I don’t bring up these examples with the intention to start to deter women from starting BJJ or to bring fear to your lives. Nor do I ever want to inhibit you from creating life long bonds with your teammates and instructors. I can’t tell you how much I value my BJJ family. They are the only family I have in Austin and I love them very much. But the reality is two young ladies lives will never be the same because of these predators. These two examples serve as a reminder that not all of the predators that we train to protect ourselves against in BJJ are “out there”.
The sad truth is that most rapes are committed by someone we know. We live in a false sense of reality where we think the only predators are lurking in a dark alley or a parking lot waiting for us. We forget that they could be right next to us the whole time. Who wants to think that someone you trust could violate you? I know I don’t. But it is the horrible reality of things in our society. This is something that we all must work toward changing.
Unfortunately there is no official entity policing academies or enforcing any sort of policies as to who is hired and how they operate their business. Most academies don’t do background checks or even check references on their instructors and staff. How many times have you heard of “fake black belts” being hired to teach? I’ve even heard of convicted pedophiles teaching kids. In the case of the abusive instructor that beat up his female student, he apparently had a known history of abuse yet the gym owner still choose to hire him because he was a fourth degree black belt from Brazil.
As for Lloyd Irvin, as the case unfolded with his students so did the torrid background of Lloyd. Apparently when Lloyd was a college student he too was prosecuted for rape. However even though he admitted to attempting to rape a girl along with several other of men, he too was acquitted because he couldn’t get “it” up, so he got off. As a result of these scandals surrounding the team several high profile black belts and affiliations left. However, many academy owners well aware of the circumstances were so enticed by Irvin marketing program and the promise of fortunes that that they willing aligned forces and became affiliations even in the middle of the scandal.
I think for a lot of us we don’t think about these factors and assume that a business is practicing in the best interest of its members. But how do we know if they are or if they are not? Shouldn’t an owner be held responsible for the credibility of their business and the employees they hire? Who should be held responsible when someone gets hurt as a consequence of their decisions to employ a known abuser, pedophiles or rapist? What if they are aware of events leading up to a student bringing harm to another student and they do nothing about it? Who is liable?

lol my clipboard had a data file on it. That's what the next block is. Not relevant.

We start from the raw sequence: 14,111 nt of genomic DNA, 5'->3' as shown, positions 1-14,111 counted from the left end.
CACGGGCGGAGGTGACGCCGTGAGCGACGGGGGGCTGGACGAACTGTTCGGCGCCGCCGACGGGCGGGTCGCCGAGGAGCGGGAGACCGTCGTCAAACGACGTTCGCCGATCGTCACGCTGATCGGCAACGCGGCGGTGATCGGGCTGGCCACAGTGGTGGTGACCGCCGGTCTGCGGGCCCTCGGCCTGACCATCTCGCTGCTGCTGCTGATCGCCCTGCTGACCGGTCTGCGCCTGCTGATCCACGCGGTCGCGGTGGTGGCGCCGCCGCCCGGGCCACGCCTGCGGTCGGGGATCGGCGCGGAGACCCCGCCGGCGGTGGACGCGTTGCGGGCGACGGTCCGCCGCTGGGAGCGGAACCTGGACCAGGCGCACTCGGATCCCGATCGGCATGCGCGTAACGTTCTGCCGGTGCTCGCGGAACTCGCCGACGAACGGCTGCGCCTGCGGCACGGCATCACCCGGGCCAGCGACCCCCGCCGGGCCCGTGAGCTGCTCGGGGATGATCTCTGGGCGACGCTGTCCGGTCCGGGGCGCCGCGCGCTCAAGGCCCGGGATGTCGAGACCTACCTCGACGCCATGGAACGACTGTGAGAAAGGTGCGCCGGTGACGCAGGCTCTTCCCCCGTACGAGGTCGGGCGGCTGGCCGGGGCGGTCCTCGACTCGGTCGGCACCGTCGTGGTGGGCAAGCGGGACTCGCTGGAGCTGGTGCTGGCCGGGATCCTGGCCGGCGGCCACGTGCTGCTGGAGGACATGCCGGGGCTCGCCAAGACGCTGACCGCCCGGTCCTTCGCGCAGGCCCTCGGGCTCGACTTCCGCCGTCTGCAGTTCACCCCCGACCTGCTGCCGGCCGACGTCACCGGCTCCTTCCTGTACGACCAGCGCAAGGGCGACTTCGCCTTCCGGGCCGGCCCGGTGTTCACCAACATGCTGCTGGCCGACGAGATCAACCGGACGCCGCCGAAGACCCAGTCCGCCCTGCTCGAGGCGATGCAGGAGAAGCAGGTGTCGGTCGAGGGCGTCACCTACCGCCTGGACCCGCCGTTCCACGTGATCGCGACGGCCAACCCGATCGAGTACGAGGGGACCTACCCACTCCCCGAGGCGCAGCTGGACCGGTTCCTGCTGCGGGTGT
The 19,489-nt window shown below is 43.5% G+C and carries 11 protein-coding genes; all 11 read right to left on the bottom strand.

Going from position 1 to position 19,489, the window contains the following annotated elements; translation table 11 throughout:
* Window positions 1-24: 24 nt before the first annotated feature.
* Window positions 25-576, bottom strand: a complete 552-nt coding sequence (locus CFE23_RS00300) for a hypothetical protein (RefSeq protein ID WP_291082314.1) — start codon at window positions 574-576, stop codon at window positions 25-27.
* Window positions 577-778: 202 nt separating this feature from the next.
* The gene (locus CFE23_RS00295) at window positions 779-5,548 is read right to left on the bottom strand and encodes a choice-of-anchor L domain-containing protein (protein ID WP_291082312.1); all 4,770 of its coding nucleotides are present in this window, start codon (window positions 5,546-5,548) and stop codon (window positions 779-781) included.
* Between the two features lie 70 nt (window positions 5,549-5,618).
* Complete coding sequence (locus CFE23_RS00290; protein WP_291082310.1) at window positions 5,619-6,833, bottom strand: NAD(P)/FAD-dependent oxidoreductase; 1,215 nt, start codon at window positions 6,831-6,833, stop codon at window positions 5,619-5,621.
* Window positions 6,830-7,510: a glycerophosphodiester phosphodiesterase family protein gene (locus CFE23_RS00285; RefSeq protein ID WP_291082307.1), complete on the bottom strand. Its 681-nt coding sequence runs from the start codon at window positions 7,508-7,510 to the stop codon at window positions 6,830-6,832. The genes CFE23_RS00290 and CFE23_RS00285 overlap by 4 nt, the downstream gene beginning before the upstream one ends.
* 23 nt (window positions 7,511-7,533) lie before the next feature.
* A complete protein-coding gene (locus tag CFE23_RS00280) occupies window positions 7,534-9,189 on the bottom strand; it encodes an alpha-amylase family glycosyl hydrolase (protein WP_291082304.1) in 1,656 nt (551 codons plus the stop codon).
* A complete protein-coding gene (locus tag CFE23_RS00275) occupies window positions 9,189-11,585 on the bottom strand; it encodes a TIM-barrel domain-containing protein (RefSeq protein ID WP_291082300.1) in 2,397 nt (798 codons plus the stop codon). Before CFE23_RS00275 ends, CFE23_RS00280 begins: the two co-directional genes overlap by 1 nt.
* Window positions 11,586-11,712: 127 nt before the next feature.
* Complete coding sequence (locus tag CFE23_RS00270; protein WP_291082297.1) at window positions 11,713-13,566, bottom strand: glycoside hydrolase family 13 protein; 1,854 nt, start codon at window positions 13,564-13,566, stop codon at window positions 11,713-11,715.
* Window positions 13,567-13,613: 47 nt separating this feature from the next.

As we all know, the first rule of any self-defense is to pay attention to your surrounds and avoid bad situations. Not all can be avoided, but make wise choices like not walking down a dark alley by yourself. The same should apply in your academy. If you are being harassed by a teammate or instructor don’t tolerate the abuse and mistreatment. Do not sit quietly and let this happen or justify their behavior. Use your most powerful tool, your voice. Tell your instructor, gym owner, any one of authority in that facility. Make the situation be know. Don’t be afraid to report incidents. For those that witness this sort of behavior we have a responsibility to stand up and speak out.
If you report an incident and they choose not to do anything about it or if they blame you, then you don’t need to be there. Their reaction speaks for the type of culture that academy fosters. They do not have your best interest at heart. It is time to go! If the incident involves physical or sexual abuse report the incident to the police and consult legal aid.
Ultimately we are all responsible for our own safety and well-being. No matter how tight knit our BJJ family is, don’t let that deter you from self-preservation. Surround yourself with good positive people that have your best interest at heart and never ever put up with harassment. You deserve better. We do BJJ to enrich our lives and feel empowered. Do not stay in a bad situation hoping it will get better. Don’t stick around and find out what could happen next.
Girls in Gis staff writer
Shama Ko is a brown belt with Gracie Humaita out of Austin, TX. She has been a Brazilian Jiu-Jitsu practitioner since November of 2003. She is a photographer, writer, community organizer and activist. She heads the Girls in Gis organization or as she calls it the “movement”. She describes herself as both a lover and a fighter. She loves to laugh and not take life too seriously.